Clermont hold off Leinster fightback to reach Champions Cup final

1 / 2
Clermont's fly-half Camille Lopez scored two key drop kicks against Leinster

Camille Lopez kept his nerve with two crucial drop goals to help send Clermont into their third European Champions Cup final with a 27-22 win over Leinster on Sunday.

The French Top 14 outfit will face reigning champions Saracens in the May 13 final in Edinburgh after the English side beat Munster 26-10 on Saturday.

Lopez kicked two sumptuous drop goals under pressure to help steady Clermont's nerves after Leinster, the competition's top try-scorers, had stormed back from 15-0 and 21-12 down to move to within a single score.

"That was a tough game. We always knew that they would have a purple patch. We had to start well, hold on when they got on top after half-time and then finish strongly," try-scorer and former Saracens wing David Strettle told Sky Sports.

"I think Saracens have got better since I left, but I can see in the two years that I have been here how important this tournament is to the club."

Despite 17 points from the boot of Johnny Sexton at the Stade Gerland in Lyon, three-time former winners Leinster missed out on a first final appearance since 2012.

"I felt that we could still win it at half-time, we should have made them work harder for their scores. They got a 15-point head-start," said Sexton.

"We were beaten by an impressive side, who have been impressive all year, we have to take our hats off and say they were better than us."

Clermont were off to a flying start as Fiji flanker Peceli Yato easily won a foot race to dive on Strettle's chip ahead to open the scoring on four minutes.

Morgan Parra converted and and added a penalty on nine minutes after Fijian Isa Nacewa was yellow-carded for pulling back Strettle as Clermont were streaking towards a second try.

A man down, Leinster lost their own line-out deep in their territory and Clermont spun the ball wide where Strettle went outside Dan Leavy and cut inside full-back Joey Carbery to score a second try.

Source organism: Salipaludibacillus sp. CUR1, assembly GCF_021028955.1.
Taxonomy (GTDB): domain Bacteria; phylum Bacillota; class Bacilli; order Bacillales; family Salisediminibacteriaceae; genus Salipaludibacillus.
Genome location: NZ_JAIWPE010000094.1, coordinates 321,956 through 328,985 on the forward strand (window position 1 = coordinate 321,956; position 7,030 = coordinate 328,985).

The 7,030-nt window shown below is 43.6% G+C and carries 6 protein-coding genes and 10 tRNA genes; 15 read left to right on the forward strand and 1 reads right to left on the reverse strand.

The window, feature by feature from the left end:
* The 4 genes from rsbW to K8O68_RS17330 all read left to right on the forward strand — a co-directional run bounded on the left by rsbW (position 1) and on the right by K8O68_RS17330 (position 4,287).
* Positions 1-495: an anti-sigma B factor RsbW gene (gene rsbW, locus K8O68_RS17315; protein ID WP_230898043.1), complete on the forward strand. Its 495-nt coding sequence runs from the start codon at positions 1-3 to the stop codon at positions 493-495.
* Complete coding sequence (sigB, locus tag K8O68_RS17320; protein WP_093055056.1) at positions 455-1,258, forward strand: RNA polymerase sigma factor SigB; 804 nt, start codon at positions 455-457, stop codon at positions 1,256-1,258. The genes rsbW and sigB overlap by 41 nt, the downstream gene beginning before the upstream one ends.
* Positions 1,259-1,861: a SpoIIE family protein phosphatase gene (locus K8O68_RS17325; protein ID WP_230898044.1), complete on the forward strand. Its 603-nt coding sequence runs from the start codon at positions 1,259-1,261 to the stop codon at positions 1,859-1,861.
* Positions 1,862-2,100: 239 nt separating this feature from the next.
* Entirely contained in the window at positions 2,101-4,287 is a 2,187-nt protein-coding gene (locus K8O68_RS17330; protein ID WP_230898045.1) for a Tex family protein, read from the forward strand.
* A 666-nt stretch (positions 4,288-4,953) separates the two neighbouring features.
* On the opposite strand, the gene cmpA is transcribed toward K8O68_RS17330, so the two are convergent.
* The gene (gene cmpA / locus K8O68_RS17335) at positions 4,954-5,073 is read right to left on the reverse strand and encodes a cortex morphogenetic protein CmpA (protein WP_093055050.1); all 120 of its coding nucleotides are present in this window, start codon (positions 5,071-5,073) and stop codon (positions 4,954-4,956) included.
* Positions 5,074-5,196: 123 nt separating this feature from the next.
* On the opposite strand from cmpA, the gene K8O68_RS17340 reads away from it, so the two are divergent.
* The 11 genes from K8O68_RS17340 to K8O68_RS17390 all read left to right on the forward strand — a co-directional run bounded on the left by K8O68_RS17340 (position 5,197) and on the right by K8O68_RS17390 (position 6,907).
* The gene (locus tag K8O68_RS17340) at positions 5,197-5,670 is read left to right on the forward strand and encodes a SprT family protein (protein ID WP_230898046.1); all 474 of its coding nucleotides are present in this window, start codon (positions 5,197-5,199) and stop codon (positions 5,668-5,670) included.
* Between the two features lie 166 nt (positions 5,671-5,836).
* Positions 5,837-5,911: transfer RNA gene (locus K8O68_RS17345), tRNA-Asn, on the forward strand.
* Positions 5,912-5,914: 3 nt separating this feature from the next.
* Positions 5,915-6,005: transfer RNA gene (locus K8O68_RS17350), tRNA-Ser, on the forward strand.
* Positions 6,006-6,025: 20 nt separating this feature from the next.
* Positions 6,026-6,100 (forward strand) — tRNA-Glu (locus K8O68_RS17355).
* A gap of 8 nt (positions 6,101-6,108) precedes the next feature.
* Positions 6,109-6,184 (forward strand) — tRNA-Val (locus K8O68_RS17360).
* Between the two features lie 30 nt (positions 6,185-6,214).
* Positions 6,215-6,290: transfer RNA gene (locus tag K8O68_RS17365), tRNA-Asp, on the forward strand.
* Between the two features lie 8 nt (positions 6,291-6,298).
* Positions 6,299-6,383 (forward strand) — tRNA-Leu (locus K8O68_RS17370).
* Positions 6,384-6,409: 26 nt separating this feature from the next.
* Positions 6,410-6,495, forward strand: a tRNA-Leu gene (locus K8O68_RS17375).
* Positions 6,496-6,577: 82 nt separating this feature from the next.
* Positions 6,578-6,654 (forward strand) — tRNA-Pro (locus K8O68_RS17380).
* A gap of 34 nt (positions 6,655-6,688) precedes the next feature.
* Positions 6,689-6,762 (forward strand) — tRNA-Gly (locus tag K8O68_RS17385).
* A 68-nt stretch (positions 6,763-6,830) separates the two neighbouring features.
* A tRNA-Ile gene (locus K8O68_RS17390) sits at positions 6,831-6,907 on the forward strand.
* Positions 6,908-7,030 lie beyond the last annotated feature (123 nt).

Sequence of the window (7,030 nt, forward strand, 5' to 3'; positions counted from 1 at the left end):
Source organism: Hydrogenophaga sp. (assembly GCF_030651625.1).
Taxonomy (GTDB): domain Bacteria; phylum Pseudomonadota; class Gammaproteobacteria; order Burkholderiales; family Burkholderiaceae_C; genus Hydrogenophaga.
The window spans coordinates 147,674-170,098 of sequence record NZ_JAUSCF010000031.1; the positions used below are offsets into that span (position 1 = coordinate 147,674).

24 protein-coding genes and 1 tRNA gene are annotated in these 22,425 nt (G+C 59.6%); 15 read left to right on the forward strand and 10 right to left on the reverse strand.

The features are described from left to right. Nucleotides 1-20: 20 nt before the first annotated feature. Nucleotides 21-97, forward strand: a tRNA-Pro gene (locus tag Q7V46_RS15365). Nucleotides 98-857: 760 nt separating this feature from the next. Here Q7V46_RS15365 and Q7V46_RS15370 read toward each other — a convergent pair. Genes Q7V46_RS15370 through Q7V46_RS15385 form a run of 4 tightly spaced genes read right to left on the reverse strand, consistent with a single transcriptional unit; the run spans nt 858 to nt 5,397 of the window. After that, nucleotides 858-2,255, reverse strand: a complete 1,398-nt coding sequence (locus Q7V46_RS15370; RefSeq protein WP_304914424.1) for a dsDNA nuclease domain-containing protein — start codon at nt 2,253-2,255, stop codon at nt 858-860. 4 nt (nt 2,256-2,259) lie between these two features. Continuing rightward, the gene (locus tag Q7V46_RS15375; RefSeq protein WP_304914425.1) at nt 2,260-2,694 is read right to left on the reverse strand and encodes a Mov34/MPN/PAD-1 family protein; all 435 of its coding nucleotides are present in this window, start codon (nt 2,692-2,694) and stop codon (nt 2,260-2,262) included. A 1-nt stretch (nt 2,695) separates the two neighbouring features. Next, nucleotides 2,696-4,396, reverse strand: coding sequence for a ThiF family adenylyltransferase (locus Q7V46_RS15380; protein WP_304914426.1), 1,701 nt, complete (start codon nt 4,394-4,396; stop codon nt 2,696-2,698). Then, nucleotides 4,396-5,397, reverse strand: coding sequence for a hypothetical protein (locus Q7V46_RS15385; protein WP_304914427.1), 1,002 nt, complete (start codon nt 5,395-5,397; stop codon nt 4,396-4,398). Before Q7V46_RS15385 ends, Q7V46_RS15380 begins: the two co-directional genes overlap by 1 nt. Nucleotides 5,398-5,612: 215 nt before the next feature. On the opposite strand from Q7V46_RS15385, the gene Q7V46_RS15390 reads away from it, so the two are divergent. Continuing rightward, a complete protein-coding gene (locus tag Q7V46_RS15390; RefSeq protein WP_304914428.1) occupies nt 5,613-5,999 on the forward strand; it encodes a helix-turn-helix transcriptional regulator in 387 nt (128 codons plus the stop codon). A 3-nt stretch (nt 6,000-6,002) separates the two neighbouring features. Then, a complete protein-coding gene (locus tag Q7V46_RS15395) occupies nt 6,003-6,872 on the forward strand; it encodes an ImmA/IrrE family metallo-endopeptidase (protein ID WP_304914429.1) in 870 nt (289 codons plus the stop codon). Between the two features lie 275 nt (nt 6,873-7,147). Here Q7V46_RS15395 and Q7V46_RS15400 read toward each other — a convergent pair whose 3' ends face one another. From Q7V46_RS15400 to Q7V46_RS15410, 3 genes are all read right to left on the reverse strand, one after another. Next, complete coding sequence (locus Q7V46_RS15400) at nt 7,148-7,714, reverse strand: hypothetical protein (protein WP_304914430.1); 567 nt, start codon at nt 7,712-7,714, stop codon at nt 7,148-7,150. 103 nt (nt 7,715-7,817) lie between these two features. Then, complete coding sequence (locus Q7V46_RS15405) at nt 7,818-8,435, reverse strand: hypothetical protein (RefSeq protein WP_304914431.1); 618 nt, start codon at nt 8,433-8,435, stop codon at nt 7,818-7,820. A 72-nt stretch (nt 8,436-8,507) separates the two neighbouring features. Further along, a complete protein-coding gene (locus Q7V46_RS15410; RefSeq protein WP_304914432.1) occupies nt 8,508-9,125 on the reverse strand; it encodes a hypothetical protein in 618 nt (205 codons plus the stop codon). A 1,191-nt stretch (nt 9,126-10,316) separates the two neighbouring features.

Parra missed the conversion though, leaving Clermont 15-0 ahead.

Strettle then made a try-saving tackle as Leinster broke away, taking Carbery around the arms and forcing him into spilling the ball rather than putting Nacewa, returned from the sin bin, away on the overlap.

Leinster finally started to get a hold in the game but still needed Carbery to make a crucial tackle to stop Scott Spedding adding a third Clermont try.

Parra missed a penalty two minutes from half-time and Leinster finally got on the scoreboard just before the break through Sexton's own kick from the tee.

- Different proposition -

That proved crucial as Leinster were a different proposition after the break and battered away at Clermont, earning three more penalties that Sexton converted.

They even seemed to have gone in front on 56 minutes after a break from Fergus McFadden from inside the Irish half ended with Leavy touching down.

But Welsh referee Nigel Owens pulled the game back to give a penalty to Clermont as McFadden's break was helped by Leavy holding back Aurelien Rougerie.

Parra landed that to give Clermont an 18-12 lead. There was a real feeling that Leinster's chance might have come and gone and Clermont were back in the ascendancy.

Following a period of pressure, fly-half Lopez kicked a sublime drop goal and Leinster were back to two scores behind.

Yet Garry Ringrose produced an individual moment of brilliance, beating two tacklers and selling a dummy to streak through from inside his own half and run 60 metres to score.

Sexton's conversion made it a two-point game with 10 minutes to play.

Leinster were running the ball from deep but crucially gave away a penalty in their own camp as Ringrose held on in the tackle under pressure from Fritz Lee.

Lopez nailed the penalty and four minutes from time added another drop goal as Clermont proved clinical when it mattered most.

A minute from time Sexton pulled back three points with his fifth penalty but Leinster still needed a try and when Clermont claimed the restart, Irish hopes were extinguished.